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Drilled-In Anchors – Adhesive Vs Mechanical

By George V. Tobin

Drilled-in Anchors

There are two types of drilled-in anchors: mechanical and adhesive anchors. Mechanical anchors secure themselves by screwing/wedging into the object at the tip. Adhesive anchors require a hole to be drilled, cleaned, filled with an adhesive, and then the anchor can be inserted.

Mechanical Anchors

Mechanical anchors are generally easier to both install and uninstall. This type of anchor should be used only with solid, strong concrete. If the concrete is weak the anchor will not properly tighten and won’t function to its’ potential. Because all the weight and stress is concentrated at the tip of the anchor it has been known to cause cracks in the cement, especially with weaker concrete. You must make sure that the size of the hole is no bigger than the anchor, or it will not properly stick in place. While sometimes unavoidable, make sure not to drill the anchor into any air or powder pockets as this will cause a larger hole than the anchor itself. If this were to happen your only option is to create a new hole nearby; do not continue with the original hole. Another major precaution when using mechanical anchors is to stay away from the edges as this will induce cracks much easier. While they are much easier to install they are also dislodged much easier. Mechanical anchors can often loosen due to vibrations and can easily rust.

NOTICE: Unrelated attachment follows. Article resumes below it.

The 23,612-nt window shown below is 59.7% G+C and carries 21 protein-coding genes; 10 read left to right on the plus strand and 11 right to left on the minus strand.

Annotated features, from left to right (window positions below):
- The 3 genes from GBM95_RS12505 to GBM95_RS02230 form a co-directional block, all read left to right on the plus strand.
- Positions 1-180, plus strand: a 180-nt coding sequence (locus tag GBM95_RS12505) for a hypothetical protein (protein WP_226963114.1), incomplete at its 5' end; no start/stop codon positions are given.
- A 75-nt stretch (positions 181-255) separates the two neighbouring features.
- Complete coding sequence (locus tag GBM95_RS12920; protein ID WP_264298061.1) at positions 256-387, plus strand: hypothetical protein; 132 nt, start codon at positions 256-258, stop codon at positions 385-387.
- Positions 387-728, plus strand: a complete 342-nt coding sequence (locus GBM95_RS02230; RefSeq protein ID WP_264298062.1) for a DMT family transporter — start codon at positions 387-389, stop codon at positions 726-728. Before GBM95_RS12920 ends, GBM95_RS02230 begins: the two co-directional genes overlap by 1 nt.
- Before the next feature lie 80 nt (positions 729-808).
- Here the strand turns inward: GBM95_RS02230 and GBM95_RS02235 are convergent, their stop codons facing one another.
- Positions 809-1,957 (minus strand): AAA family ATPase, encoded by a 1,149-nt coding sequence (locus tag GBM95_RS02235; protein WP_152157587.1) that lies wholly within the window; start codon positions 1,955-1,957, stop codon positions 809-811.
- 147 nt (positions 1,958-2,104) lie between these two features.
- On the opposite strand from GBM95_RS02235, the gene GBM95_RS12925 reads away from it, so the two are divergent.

Adhesive Anchors

Adhesive anchors are fastened chemically and are not only more difficult to install, but the process is more expensive as well. You don’t have to worry about the strength of your concrete when using adhesive anchors as they will work even with low strength concrete. In order to install an adhesive anchor you must first drill and clean the hole. Once the hole is cleaned you fill the hole with your adhesive material. It is very important that you clean the hole thoroughly as any leftover dust or particles will greatly reduce the effectiveness of the adhesive. Adhesive anchors are known to be more secure and reliable because the adhesive allows the stress/weight to be spread throughout the anchor instead of placing it all at the tip. This allows for much fewer cracks as well as reduces harm to the surface paint of the wall. Besides being a bit more expensive and a lengthier process, adhesive anchors are criticized for not functioning properly under high temperatures.